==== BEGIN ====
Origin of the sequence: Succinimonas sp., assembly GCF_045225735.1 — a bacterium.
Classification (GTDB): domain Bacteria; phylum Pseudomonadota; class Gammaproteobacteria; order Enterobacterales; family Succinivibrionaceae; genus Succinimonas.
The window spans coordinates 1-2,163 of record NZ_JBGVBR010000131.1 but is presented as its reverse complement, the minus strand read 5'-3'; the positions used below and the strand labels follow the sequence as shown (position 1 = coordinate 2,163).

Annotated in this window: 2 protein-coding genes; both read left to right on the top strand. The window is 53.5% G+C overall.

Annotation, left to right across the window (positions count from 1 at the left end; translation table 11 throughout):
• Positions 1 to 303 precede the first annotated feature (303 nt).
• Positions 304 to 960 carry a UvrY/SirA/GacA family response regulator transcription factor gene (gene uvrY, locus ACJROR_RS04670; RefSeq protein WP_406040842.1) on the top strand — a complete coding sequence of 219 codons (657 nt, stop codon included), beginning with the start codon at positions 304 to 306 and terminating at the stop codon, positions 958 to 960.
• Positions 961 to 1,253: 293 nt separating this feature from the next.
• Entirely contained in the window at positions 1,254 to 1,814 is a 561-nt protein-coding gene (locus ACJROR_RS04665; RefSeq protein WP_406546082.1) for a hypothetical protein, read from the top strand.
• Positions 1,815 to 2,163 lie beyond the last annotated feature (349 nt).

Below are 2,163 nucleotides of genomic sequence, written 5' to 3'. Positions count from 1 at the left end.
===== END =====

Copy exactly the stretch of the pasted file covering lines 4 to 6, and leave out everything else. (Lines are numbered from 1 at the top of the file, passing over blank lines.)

Annotated in this window: 2 protein-coding genes; both read left to right on the top strand. The window is 53.5% G+C overall.

Annotation, left to right across the window (positions count from 1 at the left end; translation table 11 throughout):
• Positions 1 to 303 precede the first annotated feature (303 nt).